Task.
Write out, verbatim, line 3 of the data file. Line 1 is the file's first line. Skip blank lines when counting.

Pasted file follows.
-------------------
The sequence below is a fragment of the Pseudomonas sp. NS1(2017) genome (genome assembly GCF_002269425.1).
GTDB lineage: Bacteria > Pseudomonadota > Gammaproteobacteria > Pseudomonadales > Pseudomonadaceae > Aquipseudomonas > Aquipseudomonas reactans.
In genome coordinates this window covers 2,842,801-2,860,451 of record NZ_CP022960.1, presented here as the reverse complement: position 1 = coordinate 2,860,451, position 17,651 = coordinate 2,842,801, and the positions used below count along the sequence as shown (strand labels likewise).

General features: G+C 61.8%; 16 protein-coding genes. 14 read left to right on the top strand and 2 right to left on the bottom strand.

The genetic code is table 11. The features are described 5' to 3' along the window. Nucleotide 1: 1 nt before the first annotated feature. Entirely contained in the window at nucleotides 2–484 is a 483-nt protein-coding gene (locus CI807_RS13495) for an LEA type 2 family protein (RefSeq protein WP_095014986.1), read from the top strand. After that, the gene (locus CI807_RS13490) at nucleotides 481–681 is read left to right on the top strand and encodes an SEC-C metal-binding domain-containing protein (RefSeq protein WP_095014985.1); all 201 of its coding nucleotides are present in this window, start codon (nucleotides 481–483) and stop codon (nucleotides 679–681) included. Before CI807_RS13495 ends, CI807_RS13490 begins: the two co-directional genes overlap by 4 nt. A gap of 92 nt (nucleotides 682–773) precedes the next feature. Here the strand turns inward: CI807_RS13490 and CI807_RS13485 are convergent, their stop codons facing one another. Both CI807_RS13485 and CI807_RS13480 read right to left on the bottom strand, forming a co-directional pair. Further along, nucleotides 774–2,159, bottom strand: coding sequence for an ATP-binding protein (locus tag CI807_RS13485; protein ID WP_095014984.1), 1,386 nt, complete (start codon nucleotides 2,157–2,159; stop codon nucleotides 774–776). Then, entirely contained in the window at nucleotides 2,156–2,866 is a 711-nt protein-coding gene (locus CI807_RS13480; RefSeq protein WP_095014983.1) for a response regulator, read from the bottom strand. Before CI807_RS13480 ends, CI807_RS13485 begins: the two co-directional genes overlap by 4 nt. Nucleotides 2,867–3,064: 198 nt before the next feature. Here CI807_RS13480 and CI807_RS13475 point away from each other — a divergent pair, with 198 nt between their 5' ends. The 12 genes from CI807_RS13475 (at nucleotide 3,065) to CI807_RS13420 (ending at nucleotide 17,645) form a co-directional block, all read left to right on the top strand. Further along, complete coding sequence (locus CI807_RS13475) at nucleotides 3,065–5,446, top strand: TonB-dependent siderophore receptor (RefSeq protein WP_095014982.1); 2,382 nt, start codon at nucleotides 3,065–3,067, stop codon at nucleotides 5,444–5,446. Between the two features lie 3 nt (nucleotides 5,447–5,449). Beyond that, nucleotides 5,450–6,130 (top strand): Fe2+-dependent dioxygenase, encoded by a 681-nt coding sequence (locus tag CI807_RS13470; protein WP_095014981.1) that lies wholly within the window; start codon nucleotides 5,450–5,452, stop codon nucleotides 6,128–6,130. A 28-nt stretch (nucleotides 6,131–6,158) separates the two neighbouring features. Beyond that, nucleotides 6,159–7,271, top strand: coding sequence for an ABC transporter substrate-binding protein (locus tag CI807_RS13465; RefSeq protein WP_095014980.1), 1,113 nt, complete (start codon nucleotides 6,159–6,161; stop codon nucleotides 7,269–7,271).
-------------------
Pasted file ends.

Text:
In genome coordinates this window covers 2,842,801-2,860,451 of record NZ_CP022960.1, presented here as the reverse complement: position 1 = coordinate 2,860,451, position 17,651 = coordinate 2,842,801, and the positions used below count along the sequence as shown (strand labels likewise).